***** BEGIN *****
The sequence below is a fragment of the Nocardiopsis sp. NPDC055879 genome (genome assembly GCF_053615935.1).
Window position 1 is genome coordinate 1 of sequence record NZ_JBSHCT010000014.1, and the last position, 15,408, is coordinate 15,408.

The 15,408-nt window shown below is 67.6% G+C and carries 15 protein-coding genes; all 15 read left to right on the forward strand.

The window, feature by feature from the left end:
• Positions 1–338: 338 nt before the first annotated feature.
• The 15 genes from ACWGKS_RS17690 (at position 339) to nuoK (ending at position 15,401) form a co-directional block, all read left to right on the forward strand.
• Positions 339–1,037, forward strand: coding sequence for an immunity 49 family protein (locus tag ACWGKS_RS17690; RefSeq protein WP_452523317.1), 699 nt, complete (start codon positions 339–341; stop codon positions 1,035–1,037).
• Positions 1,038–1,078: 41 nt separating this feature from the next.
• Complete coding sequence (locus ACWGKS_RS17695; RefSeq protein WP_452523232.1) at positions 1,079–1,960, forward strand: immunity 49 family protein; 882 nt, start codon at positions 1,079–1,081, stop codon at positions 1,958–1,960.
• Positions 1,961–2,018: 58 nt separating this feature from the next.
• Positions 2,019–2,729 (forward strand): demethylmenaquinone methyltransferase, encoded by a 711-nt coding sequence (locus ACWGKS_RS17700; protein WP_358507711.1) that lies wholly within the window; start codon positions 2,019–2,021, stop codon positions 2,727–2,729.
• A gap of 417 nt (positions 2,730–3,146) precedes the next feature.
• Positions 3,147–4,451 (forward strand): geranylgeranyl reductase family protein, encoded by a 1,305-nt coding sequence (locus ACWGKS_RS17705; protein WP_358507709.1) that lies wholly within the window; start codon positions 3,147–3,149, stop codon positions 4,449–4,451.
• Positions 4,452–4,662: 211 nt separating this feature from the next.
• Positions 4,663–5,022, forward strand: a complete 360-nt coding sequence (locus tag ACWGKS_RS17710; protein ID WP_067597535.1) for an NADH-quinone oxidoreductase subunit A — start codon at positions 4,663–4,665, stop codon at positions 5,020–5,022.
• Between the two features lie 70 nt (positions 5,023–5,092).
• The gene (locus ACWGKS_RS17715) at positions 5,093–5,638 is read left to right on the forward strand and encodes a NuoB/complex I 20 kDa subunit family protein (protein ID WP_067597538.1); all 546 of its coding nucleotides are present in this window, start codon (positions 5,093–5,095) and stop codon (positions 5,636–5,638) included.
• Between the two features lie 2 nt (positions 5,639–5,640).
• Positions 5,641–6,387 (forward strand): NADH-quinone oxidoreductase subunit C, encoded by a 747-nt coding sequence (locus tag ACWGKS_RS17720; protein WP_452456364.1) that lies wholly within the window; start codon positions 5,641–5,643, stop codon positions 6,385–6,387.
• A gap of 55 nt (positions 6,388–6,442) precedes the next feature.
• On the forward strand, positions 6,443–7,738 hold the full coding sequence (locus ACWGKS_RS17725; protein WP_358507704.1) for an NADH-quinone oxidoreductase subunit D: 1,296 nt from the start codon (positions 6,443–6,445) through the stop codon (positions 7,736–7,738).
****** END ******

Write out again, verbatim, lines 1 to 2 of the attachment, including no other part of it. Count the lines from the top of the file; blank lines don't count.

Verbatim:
The sequence below is a fragment of the Nocardiopsis sp. NPDC055879 genome (genome assembly GCF_053615935.1).
Window position 1 is genome coordinate 1 of sequence record NZ_JBSHCT010000014.1, and the last position, 15,408, is coordinate 15,408.